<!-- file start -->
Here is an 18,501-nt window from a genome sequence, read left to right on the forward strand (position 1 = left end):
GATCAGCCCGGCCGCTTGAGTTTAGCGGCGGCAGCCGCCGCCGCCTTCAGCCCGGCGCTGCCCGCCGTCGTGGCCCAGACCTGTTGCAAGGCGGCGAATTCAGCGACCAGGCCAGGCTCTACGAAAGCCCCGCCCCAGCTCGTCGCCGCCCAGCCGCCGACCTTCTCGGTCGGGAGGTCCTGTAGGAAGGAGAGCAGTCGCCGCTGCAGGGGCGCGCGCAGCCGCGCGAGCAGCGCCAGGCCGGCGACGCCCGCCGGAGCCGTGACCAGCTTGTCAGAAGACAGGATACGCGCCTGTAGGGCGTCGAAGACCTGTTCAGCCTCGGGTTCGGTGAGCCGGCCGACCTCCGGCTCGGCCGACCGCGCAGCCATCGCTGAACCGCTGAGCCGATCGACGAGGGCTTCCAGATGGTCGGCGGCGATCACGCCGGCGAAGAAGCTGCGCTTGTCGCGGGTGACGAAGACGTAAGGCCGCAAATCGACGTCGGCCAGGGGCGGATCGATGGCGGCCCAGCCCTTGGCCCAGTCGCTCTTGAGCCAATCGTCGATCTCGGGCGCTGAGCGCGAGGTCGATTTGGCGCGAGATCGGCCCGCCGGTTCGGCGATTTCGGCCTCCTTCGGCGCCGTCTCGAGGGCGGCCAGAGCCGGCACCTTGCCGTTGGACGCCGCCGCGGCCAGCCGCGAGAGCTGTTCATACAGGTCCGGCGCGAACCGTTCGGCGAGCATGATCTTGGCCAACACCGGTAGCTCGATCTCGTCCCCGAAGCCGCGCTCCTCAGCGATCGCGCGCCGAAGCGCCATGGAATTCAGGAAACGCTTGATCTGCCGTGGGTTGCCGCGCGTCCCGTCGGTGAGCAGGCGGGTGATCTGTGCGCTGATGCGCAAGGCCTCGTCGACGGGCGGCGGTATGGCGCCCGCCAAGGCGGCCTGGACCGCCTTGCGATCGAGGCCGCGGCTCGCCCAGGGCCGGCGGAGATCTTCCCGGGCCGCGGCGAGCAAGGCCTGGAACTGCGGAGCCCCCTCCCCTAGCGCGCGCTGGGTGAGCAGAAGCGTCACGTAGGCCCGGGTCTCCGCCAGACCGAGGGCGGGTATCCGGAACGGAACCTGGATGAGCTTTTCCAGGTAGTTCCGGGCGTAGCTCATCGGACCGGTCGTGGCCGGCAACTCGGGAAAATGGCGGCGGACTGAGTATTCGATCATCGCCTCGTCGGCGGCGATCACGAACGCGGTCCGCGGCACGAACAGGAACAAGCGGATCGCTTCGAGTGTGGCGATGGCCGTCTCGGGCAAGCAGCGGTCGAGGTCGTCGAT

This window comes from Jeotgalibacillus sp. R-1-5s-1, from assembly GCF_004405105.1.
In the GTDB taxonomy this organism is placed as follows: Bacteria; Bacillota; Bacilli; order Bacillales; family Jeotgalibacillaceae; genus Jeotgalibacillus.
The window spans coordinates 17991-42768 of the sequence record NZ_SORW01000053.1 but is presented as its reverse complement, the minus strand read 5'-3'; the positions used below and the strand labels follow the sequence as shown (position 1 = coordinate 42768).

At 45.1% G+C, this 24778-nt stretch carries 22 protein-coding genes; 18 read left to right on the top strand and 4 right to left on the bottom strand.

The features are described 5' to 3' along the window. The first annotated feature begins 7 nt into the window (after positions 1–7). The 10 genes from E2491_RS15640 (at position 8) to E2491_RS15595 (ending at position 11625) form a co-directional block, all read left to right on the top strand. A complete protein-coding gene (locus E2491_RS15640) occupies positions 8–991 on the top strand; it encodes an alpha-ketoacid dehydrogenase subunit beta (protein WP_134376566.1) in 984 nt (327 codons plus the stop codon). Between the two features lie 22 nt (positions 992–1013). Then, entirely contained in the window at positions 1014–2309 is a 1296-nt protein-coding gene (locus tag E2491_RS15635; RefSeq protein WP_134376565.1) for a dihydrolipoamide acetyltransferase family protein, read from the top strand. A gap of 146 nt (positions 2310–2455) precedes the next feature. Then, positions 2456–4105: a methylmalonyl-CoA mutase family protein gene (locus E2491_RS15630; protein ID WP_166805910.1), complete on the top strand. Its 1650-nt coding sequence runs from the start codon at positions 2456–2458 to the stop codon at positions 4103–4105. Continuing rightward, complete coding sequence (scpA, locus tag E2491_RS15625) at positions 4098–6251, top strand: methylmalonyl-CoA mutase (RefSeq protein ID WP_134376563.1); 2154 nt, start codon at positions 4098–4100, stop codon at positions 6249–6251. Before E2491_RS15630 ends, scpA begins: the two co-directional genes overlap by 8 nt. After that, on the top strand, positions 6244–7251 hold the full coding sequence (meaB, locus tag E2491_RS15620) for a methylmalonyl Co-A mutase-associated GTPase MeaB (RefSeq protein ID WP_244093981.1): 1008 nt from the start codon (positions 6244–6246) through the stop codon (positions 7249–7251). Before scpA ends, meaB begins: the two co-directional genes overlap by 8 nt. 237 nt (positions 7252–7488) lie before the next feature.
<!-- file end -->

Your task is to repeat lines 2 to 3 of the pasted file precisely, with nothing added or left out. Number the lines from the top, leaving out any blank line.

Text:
GATCAGCCCGGCCGCTTGAGTTTAGCGGCGGCAGCCGCCGCCGCCTTCAGCCCGGCGCTGCCCGCCGTCGTGGCCCAGACCTGTTGCAAGGCGGCGAATTCAGCGACCAGGCCAGGCTCTACGAAAGCCCCGCCCCAGCTCGTCGCCGCCCAGCCGCCGACCTTCTCGGTCGGGAGGTCCTGTAGGAAGGAGAGCAGTCGCCGCTGCAGGGGCGCGCGCAGCCGCGCGAGCAGCGCCAGGCCGGCGACGCCCGCCGGAGCCGTGACCAGCTTGTCAGAAGACAGGATACGCGCCTGTAGGGCGTCGAAGACCTGTTCAGCCTCGGGTTCGGTGAGCCGGCCGACCTCCGGCTCGGCCGACCGCGCAGCCATCGCTGAACCGCTGAGCCGATCGACGAGGGCTTCCAGATGGTCGGCGGCGATCACGCCGGCGAAGAAGCTGCGCTTGTCGCGGGTGACGAAGACGTAAGGCCGCAAATCGACGTCGGCCAGGGGCGGATCGATGGCGGCCCAGCCCTTGGCCCAGTCGCTCTTGAGCCAATCGTCGATCTCGGGCGCTGAGCGCGAGGTCGATTTGGCGCGAGATCGGCCCGCCGGTTCGGCGATTTCGGCCTCCTTCGGCGCCGTCTCGAGGGCGGCCAGAGCCGGCACCTTGCCGTTGGACGCCGCCGCGGCCAGCCGCGAGAGCTGTTCATACAGGTCCGGCGCGAACCGTTCGGCGAGCATGATCTTGGCCAACACCGGTAGCTCGATCTCGTCCCCGAAGCCGCGCTCCTCAGCGATCGCGCGCCGAAGCGCCATGGAATTCAGGAAACGCTTGATCTGCCGTGGGTTGCCGCGCGTCCCGTCGGTGAGCAGGCGGGTGATCTGTGCGCTGATGCGCAAGGCCTCGTCGACGGGCGGCGGTATGGCGCCCGCCAAGGCGGCCTGGACCGCCTTGCGATCGAGGCCGCGGCTCGCCCAGGGCCGGCGGAGATCTTCCCGGGCCGCGGCGAGCAAGGCCTGGAACTGCGGAGCCCCCTCCCCTAGCGCGCGCTGGGTGAGCAGAAGCGTCACGTAGGCCCGGGTCTCCGCCAGACCGAGGGCGGGTATCCGGAACGGAACCTGGATGAGCTTTTCCAGGTAGTTCCGGGCGTAGCTCATCGGACCGGTCGTGGCCGGCAACTCGGGAAAATGGCGGCGGACTGAGTATTCGATCATCGCCTCGTCGGCGGCGATCACGAACGCGGTCCGCGGCACGAACAGGAACAAGCGGATCGCTTCGAGTGTGGCGATGGCCGTCTCGGGCAAGCAGCGGTCGAGGTCGTCGAT

This window comes from Jeotgalibacillus sp. R-1-5s-1, from assembly GCF_004405105.1.